In 2007 the qualifying insurer Quinn decided that it would be a good idea to insure a two-partner fi rm called South Bank Solicitors. Two months earlier the Law Society had investigated one of the partners for dishonesty and the other for various accounting irregularities. That decision ultimately led to the biggest shake up in the solicitors’ insurance world for a long time.

In July this year the Court of Appeal handed down its judgment1 in Quinn’s attempt to access South Bank Solicitors’ client fi les in order to obtain material on which to avoid cover. The Court of Appeal’s distaste for Quinn’s case falls off almost every page of its judgment. It was undoubtedly the wrong case in which to seek to circumscribe the effect of legal advice privilege and the Court of Appeal held that solicitors could not disclose privileged information to their insurers for the purpose of notifying circumstances and/or pre-inception disclosure.

The initial outcry over the decision has now subsided, and most insurers and fi rms are finding ways of overcoming the problems. Many, perhaps prescient, fi rms already had provisions in their standard terms of business which permitted them to disclose privileged and confi dential information to their insurers. Many others have now amended their terms of business. It is difficult to see what serious challenge there could be to that, not least given that the SRA’s own requirements in the Solicitors’ Code of Conduct 2007 tells solicitors that they must notify circumstances to their insurer (under rule 20.09(2)). Some commentators have suggested that it may be wrong to seek to waive a client’s fundamental human right in this way but in fact there are other examples of the common law permitting waiver in different circumstances. In many cases, solicitors and insurers have managed to get by using anonomysed notifi cations and, although this is not without diffi culties, in particular for insurers, it will continue to be a solution in many cases.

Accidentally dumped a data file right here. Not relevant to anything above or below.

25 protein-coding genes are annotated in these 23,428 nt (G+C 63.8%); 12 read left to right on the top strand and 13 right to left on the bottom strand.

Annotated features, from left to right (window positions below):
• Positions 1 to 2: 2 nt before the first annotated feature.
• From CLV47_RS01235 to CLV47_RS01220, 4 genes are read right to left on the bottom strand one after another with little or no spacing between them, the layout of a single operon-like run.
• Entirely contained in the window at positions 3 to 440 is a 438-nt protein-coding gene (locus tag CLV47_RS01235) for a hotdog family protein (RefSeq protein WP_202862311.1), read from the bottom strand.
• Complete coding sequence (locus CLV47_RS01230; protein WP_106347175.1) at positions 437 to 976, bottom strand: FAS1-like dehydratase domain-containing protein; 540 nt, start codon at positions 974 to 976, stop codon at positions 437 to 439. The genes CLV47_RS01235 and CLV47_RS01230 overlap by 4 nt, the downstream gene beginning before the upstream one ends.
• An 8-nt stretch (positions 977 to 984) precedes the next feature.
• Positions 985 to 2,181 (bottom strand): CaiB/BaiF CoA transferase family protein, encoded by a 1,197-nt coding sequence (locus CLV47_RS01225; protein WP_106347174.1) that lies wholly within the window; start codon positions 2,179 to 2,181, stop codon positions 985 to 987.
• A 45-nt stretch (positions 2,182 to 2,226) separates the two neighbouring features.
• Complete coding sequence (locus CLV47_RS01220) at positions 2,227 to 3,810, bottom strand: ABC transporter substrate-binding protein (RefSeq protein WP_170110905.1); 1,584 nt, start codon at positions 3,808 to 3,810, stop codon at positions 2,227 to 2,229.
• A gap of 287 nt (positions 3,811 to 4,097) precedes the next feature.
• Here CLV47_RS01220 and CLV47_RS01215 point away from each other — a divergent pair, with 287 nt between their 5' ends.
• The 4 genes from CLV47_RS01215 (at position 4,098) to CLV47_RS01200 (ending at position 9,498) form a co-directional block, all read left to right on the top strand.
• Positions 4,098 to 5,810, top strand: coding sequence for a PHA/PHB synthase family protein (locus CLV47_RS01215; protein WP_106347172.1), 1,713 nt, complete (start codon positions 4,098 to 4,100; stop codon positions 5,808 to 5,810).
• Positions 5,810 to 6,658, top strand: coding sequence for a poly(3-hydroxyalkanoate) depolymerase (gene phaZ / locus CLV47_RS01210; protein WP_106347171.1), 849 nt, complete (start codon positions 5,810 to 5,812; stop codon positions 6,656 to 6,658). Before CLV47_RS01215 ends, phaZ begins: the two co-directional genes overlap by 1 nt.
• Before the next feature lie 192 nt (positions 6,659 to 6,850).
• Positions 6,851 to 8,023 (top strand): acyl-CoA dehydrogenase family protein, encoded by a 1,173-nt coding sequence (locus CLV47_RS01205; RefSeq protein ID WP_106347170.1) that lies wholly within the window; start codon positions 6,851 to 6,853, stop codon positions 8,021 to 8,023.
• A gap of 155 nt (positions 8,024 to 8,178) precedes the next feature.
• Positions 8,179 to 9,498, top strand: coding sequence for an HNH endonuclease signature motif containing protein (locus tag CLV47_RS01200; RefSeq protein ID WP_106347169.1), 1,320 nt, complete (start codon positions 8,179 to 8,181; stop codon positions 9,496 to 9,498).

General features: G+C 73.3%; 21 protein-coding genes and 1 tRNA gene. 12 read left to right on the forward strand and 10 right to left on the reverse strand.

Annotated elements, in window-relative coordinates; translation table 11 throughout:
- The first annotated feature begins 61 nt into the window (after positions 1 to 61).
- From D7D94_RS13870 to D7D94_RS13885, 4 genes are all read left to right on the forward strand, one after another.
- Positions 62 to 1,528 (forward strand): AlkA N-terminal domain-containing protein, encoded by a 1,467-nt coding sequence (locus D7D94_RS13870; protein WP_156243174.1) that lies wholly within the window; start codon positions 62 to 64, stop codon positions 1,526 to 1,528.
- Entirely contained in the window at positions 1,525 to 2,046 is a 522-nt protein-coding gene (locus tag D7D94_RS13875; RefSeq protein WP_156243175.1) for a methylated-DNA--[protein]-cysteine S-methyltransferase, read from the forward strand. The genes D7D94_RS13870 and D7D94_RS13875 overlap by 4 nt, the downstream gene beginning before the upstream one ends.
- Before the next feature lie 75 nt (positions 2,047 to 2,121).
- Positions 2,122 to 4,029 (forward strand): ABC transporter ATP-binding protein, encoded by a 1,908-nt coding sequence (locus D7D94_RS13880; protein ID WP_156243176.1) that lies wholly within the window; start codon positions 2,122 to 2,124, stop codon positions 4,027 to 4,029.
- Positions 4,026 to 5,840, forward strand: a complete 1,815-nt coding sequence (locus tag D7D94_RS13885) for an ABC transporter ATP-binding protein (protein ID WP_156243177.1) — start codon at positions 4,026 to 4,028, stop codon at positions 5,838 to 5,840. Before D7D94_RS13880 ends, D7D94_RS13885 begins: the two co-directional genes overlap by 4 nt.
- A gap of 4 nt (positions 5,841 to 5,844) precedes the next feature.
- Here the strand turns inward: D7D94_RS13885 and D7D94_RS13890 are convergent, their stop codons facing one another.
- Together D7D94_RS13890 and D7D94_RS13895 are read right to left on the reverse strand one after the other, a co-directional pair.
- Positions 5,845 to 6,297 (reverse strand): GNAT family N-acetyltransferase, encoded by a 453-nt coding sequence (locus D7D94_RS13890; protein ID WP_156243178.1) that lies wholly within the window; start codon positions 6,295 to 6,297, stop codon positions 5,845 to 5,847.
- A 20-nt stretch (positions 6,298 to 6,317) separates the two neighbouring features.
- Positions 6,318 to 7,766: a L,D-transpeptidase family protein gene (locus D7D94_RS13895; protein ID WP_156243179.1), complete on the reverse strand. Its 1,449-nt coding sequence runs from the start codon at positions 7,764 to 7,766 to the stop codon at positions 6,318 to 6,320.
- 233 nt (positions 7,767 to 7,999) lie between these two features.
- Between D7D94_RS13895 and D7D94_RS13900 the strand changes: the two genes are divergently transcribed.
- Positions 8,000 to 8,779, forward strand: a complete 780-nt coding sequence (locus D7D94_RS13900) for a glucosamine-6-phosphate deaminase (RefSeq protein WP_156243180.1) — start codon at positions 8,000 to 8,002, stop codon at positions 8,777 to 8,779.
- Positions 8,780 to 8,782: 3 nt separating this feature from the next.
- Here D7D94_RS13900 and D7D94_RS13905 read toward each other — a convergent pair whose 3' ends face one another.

Sir Andrew Morritt’s own solution (in Quinn) of seeking the clients’ consent will remain unpalatable to many insurers and solicitors because it may tend to bring on claims where none would otherwise have been brought. There is, of course, an obligation to notify a client of circumstances which may give rise to a claim (under rule 20.09(1) of the Solicitors’ Code of Conduct 2007) and asking for consent to notify the insurer at the same time will not increase the risk of a claim in that case. However, that rule has been widely taken to apply to existing clients only. The position in the draft Outcomes- Focused Regulation Code of Code is less clear. In the October 2010 draft, “client” includes former clients “where the context permits”. If this is correct, it could have an effect on the way in which many fi rms grapple with the Quinn problem, to say nothing of the effect it may have on the number of claims brought by former clients.

If you would like to read our longer Alert on the Court of Appeal decision in Quinn, click here.